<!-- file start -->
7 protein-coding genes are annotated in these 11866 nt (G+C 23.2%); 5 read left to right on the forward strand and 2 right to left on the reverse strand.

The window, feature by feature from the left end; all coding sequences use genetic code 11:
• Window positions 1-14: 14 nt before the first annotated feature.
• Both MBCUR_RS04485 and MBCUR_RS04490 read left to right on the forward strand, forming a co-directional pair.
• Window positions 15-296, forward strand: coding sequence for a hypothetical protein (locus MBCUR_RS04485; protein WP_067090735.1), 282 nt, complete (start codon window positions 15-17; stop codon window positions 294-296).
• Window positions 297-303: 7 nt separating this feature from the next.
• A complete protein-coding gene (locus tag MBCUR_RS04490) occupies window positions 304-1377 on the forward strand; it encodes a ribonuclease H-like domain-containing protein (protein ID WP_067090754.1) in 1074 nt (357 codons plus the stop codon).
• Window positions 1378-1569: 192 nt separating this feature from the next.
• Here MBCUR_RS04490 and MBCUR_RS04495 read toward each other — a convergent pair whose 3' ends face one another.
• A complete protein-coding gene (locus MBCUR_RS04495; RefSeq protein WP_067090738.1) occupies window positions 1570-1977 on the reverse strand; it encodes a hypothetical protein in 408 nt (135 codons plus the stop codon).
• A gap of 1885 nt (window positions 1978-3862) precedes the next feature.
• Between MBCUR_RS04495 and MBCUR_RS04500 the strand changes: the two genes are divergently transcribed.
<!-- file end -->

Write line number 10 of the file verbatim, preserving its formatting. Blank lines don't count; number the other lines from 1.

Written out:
• A complete protein-coding gene (locus MBCUR_RS04495; RefSeq protein WP_067090738.1) occupies window positions 1570-1977 on the reverse strand; it encodes a hypothetical protein in 408 nt (135 codons plus the stop codon).